A new study presents an interesting explanation for our failure to find intelligent life elsewhere in space: We might be on a planet that got to the party too early.
The study, published Tuesday in the Monthly Notices of the Royal Astronomical Society, is purely theoretical in nature. But it's an interesting thought experiment.
Researchers Peter Behroozi and Molly Peeples, both of the Space Telescope Science Institute (STScI), used data from the Kepler and Hubble space telescopes to estimate Earth's position on the timeline of habitable world evolution. While the question of what form other life might take is a big philosophical quandary (read more on that here), most scientists agree we should look for life that looks like us: Something that formed on a rocky planet with the right size and star distance to host liquid water.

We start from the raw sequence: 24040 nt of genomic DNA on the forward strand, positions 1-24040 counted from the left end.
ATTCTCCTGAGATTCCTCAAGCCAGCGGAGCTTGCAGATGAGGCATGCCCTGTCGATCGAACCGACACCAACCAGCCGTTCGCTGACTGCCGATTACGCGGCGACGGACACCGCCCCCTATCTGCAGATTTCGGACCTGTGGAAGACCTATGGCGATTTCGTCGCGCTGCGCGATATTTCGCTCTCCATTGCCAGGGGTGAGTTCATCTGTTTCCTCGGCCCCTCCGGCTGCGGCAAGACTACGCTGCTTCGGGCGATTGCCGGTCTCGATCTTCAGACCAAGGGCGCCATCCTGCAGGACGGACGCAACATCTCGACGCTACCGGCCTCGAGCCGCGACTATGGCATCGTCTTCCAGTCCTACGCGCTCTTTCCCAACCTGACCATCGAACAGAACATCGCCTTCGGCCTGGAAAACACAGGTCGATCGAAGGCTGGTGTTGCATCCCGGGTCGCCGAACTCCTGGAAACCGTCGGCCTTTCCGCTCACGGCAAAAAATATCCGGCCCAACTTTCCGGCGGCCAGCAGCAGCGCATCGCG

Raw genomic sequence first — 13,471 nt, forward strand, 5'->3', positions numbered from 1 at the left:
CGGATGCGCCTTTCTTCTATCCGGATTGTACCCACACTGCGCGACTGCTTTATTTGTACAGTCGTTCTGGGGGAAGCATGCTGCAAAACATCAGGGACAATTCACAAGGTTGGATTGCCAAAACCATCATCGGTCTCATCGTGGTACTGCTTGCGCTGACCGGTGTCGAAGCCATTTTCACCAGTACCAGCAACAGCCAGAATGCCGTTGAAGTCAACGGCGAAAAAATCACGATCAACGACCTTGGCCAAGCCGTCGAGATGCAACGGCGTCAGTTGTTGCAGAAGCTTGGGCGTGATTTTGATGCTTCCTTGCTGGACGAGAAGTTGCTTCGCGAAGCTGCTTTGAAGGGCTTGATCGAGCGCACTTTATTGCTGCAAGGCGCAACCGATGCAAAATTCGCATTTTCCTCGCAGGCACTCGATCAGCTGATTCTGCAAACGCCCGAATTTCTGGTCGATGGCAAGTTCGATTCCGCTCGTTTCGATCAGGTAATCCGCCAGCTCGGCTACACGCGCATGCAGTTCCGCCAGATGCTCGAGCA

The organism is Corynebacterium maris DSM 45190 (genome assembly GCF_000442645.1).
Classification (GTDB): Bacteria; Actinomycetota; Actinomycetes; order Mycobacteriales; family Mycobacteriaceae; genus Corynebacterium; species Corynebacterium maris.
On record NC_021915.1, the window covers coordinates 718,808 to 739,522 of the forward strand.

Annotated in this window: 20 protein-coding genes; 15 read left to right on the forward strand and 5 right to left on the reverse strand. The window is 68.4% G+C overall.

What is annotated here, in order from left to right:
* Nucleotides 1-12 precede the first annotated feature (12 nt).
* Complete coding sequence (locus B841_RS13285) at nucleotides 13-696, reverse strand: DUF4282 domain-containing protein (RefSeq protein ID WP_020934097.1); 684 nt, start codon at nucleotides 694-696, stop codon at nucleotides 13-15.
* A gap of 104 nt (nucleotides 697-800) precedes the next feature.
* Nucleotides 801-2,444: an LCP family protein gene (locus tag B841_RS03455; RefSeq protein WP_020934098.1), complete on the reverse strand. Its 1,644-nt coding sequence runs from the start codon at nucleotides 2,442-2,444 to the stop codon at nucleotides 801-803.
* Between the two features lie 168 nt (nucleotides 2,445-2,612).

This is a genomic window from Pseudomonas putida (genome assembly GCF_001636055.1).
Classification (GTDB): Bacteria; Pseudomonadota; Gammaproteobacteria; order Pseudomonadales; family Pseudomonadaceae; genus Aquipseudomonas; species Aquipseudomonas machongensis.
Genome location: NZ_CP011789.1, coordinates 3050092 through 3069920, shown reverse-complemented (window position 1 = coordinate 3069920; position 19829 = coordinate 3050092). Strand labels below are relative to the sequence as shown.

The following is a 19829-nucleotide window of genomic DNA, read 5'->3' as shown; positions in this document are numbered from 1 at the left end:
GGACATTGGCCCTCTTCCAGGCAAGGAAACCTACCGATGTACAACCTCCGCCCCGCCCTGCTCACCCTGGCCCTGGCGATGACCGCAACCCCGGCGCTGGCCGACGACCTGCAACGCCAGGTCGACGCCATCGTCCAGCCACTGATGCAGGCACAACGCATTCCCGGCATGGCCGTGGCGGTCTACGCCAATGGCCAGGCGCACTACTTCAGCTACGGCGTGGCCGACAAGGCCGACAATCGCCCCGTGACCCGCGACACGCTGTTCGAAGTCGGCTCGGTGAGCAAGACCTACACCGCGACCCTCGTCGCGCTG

The researchers found that — while star formation has slowed down overall, and the Milky Way is running out of star-forming gas — most galaxies have so much star-making material left that they'll be able to keep churning out solar systems for a long time.
Based on Peeples and Behroozi's calculations, only about 8 percent of the planets of this type that the universe has the potential to create had been created when our own planet was born. That leaves a whopping 92 percent that are trailing behind us.
Considering the fact that it took hundreds of millions of years for the very simplest forms of life on Earth to show up, and another few billion years for us and our animal friends to evolve intelligence, there's a good chance that the brunt of potentially habitable worlds won't have their day until ours is long over.
Then again, there are already an estimated 1 billion rocky, Earth-sized planets in our galaxy alone, many of which may be in the habitable zones of their host stars. So even if the odds are bound to be better in a few trillion years, they're not so horrible today.